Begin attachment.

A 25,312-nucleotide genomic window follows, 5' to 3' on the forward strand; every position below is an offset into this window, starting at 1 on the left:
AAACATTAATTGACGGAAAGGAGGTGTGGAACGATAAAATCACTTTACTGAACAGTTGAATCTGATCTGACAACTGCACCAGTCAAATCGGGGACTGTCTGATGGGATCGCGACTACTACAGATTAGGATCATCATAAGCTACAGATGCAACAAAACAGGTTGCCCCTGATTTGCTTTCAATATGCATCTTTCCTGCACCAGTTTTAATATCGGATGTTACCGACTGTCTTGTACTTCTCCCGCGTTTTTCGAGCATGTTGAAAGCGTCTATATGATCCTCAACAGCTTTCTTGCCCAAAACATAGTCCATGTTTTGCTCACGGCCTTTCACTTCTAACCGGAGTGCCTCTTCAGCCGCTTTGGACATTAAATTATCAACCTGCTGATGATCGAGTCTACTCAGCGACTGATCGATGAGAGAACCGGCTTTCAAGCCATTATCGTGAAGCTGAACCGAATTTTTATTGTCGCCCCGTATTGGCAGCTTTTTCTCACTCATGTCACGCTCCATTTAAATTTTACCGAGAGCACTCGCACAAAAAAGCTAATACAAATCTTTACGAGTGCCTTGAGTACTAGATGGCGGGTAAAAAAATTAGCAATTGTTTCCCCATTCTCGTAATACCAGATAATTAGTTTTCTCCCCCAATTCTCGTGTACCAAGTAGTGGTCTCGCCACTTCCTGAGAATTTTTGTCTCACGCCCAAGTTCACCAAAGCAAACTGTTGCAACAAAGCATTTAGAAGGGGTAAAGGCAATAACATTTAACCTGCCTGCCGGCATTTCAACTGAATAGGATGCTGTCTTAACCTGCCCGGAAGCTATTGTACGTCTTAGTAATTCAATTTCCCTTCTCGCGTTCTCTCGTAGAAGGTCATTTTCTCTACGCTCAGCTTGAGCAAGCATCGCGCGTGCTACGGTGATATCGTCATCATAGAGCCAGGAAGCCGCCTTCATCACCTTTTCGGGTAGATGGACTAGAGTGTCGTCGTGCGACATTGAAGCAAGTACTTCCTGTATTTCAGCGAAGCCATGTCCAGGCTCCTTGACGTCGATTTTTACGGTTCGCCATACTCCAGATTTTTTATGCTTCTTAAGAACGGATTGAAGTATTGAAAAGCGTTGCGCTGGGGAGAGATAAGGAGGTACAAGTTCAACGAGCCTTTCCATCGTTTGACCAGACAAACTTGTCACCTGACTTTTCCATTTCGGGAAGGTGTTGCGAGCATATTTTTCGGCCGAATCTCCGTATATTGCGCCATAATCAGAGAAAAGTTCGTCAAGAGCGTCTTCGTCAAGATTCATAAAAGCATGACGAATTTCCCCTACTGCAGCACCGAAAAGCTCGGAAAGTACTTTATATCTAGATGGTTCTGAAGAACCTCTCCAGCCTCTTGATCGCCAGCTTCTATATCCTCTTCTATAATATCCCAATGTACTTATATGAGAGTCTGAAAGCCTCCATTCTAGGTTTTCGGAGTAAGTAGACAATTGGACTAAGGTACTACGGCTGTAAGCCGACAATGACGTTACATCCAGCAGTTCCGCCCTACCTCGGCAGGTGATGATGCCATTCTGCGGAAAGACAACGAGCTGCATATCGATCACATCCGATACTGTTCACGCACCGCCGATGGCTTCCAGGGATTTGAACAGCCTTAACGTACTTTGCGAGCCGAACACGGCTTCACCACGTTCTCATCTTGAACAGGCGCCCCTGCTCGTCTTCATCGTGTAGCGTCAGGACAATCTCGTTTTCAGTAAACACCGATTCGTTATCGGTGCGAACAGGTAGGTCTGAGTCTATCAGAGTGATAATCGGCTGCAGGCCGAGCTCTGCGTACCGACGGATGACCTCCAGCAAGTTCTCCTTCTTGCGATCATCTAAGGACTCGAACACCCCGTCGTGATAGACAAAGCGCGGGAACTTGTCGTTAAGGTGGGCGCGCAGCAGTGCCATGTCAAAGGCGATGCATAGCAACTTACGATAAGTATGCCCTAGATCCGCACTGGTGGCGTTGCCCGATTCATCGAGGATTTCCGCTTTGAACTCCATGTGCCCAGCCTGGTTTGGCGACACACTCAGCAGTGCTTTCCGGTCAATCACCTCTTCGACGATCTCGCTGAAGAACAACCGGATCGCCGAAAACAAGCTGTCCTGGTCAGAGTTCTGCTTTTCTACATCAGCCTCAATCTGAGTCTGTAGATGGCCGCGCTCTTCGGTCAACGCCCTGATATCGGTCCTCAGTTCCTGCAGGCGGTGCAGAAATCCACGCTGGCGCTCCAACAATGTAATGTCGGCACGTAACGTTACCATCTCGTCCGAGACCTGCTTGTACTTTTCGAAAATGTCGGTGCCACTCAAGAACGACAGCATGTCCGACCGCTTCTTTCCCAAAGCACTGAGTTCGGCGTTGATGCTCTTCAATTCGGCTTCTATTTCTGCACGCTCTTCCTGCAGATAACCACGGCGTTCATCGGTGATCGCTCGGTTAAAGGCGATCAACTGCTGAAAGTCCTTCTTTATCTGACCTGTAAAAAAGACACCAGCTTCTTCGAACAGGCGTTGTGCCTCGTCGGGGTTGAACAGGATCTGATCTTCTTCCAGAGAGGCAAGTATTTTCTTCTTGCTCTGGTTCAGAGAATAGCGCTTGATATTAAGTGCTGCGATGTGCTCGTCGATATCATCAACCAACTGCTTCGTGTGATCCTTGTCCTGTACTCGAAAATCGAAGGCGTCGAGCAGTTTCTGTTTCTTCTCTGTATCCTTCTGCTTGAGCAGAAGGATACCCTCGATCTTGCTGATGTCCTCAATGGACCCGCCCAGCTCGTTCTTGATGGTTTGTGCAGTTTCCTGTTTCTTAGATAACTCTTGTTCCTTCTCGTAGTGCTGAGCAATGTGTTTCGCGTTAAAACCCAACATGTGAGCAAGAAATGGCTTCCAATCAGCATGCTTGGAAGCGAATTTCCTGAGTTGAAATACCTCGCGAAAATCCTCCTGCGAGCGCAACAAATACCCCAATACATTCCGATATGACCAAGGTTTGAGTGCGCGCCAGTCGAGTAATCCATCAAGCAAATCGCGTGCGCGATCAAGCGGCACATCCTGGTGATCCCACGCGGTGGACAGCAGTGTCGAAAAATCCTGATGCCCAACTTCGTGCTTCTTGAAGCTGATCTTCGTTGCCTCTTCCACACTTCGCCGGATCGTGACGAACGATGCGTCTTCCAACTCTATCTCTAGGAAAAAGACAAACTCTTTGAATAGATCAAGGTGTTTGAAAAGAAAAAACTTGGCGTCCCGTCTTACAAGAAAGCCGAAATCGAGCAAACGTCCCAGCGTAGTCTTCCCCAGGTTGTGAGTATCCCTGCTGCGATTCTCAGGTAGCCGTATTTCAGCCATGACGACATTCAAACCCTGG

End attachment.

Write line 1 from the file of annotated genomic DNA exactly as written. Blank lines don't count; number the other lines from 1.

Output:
A 25,312-nucleotide genomic window follows, 5' to 3' on the forward strand; every position below is an offset into this window, starting at 1 on the left: